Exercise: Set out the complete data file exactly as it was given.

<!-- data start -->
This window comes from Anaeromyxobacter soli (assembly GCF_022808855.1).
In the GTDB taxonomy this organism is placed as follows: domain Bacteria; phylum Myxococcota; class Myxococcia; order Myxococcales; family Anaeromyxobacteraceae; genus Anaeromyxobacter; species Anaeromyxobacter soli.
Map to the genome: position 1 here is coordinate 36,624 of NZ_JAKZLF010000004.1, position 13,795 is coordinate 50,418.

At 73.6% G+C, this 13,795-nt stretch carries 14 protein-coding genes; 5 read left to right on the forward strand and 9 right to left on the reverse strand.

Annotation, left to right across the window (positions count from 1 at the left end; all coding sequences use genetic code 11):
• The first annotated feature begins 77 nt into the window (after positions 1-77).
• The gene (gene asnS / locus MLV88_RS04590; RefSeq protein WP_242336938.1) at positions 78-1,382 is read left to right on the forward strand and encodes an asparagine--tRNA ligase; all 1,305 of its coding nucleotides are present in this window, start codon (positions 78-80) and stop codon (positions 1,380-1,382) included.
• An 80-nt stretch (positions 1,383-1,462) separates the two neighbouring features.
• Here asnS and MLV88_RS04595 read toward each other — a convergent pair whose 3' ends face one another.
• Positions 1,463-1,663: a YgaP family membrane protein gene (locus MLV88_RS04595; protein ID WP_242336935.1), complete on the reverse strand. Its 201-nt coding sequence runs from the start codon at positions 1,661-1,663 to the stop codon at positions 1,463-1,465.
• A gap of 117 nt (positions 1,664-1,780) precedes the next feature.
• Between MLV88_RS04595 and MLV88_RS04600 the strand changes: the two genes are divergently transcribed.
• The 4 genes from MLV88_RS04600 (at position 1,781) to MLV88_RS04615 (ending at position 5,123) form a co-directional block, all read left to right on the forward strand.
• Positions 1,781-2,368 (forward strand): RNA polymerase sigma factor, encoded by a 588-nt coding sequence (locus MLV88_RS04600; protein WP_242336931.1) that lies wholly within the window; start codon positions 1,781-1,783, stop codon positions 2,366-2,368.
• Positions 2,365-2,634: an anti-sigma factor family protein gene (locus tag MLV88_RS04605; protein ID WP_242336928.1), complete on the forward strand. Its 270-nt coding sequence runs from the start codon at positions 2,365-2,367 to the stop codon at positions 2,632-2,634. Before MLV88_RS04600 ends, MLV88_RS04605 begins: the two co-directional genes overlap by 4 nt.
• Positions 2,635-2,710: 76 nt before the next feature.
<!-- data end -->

This window comes from Anaeromyxobacter soli (assembly GCF_022808855.1).
In the GTDB taxonomy this organism is placed as follows: domain Bacteria; phylum Myxococcota; class Myxococcia; order Myxococcales; family Anaeromyxobacteraceae; genus Anaeromyxobacter; species Anaeromyxobacter soli.
Map to the genome: position 1 here is coordinate 36,624 of NZ_JAKZLF010000004.1, position 13,795 is coordinate 50,418.

At 73.6% G+C, this 13,795-nt stretch carries 14 protein-coding genes; 5 read left to right on the forward strand and 9 right to left on the reverse strand.

Annotation, left to right across the window (positions count from 1 at the left end; all coding sequences use genetic code 11):
• The first annotated feature begins 77 nt into the window (after positions 1-77).
• The gene (gene asnS / locus MLV88_RS04590; RefSeq protein WP_242336938.1) at positions 78-1,382 is read left to right on the forward strand and encodes an asparagine--tRNA ligase; all 1,305 of its coding nucleotides are present in this window, start codon (positions 78-80) and stop codon (positions 1,380-1,382) included.
• An 80-nt stretch (positions 1,383-1,462) separates the two neighbouring features.
• Here asnS and MLV88_RS04595 read toward each other — a convergent pair whose 3' ends face one another.
• Positions 1,463-1,663: a YgaP family membrane protein gene (locus MLV88_RS04595; protein ID WP_242336935.1), complete on the reverse strand. Its 201-nt coding sequence runs from the start codon at positions 1,661-1,663 to the stop codon at positions 1,463-1,465.
• A gap of 117 nt (positions 1,664-1,780) precedes the next feature.
• Between MLV88_RS04595 and MLV88_RS04600 the strand changes: the two genes are divergently transcribed.
• The 4 genes from MLV88_RS04600 (at position 1,781) to MLV88_RS04615 (ending at position 5,123) form a co-directional block, all read left to right on the forward strand.
• Positions 1,781-2,368 (forward strand): RNA polymerase sigma factor, encoded by a 588-nt coding sequence (locus MLV88_RS04600; protein WP_242336931.1) that lies wholly within the window; start codon positions 1,781-1,783, stop codon positions 2,366-2,368.
• Positions 2,365-2,634: an anti-sigma factor family protein gene (locus tag MLV88_RS04605; protein ID WP_242336928.1), complete on the forward strand. Its 270-nt coding sequence runs from the start codon at positions 2,365-2,367 to the stop codon at positions 2,632-2,634. Before MLV88_RS04600 ends, MLV88_RS04605 begins: the two co-directional genes overlap by 4 nt.
• Positions 2,635-2,710: 76 nt before the next feature.